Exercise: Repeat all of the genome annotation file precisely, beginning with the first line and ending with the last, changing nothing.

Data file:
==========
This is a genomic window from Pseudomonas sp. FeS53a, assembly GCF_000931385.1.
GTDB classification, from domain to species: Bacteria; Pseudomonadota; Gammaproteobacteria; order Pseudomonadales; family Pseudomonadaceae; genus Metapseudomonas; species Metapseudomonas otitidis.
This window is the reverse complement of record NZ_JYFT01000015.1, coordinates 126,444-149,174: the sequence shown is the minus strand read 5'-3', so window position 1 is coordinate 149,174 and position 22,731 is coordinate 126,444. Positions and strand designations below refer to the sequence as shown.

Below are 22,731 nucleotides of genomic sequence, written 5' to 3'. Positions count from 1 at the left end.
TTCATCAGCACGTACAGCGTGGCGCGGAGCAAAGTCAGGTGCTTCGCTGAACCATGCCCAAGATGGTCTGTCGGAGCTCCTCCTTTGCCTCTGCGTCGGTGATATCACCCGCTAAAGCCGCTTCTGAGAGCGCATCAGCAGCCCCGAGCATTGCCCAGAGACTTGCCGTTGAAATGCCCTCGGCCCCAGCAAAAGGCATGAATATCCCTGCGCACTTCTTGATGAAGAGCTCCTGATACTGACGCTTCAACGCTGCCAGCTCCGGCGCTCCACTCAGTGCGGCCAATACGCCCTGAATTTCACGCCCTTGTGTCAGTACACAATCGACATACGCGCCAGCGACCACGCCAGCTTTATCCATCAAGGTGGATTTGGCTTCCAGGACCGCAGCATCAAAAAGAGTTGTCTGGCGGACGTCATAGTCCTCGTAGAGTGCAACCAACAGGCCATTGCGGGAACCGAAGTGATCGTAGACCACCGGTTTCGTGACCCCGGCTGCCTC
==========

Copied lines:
This is a genomic window from Pseudomonas sp. FeS53a, assembly GCF_000931385.1.
GTDB classification, from domain to species: Bacteria; Pseudomonadota; Gammaproteobacteria; order Pseudomonadales; family Pseudomonadaceae; genus Metapseudomonas; species Metapseudomonas otitidis.
This window is the reverse complement of record NZ_JYFT01000015.1, coordinates 126,444-149,174: the sequence shown is the minus strand read 5'-3', so window position 1 is coordinate 149,174 and position 22,731 is coordinate 126,444. Positions and strand designations below refer to the sequence as shown.

Below are 22,731 nucleotides of genomic sequence, written 5' to 3'. Positions count from 1 at the left end.
TTCATCAGCACGTACAGCGTGGCGCGGAGCAAAGTCAGGTGCTTCGCTGAACCATGCCCAAGATGGTCTGTCGGAGCTCCTCCTTTGCCTCTGCGTCGGTGATATCACCCGCTAAAGCCGCTTCTGAGAGCGCATCAGCAGCCCCGAGCATTGCCCAGAGACTTGCCGTTGAAATGCCCTCGGCCCCAGCAAAAGGCATGAATATCCCTGCGCACTTCTTGATGAAGAGCTCCTGATACTGACGCTTCAACGCTGCCAGCTCCGGCGCTCCACTCAGTGCGGCCAATACGCCCTGAATTTCACGCCCTTGTGTCAGTACACAATCGACATACGCGCCAGCGACCACGCCAGCTTTATCCATCAAGGTGGATTTGGCTTCCAGGACCGCAGCATCAAAAAGAGTTGTCTGGCGGACGTCATAGTCCTCGTAGAGTGCAACCAACAGGCCATTGCGGGAACCGAAGTGATCGTAGACCACCGGTTTCGTGACCCCGGCTGCCTC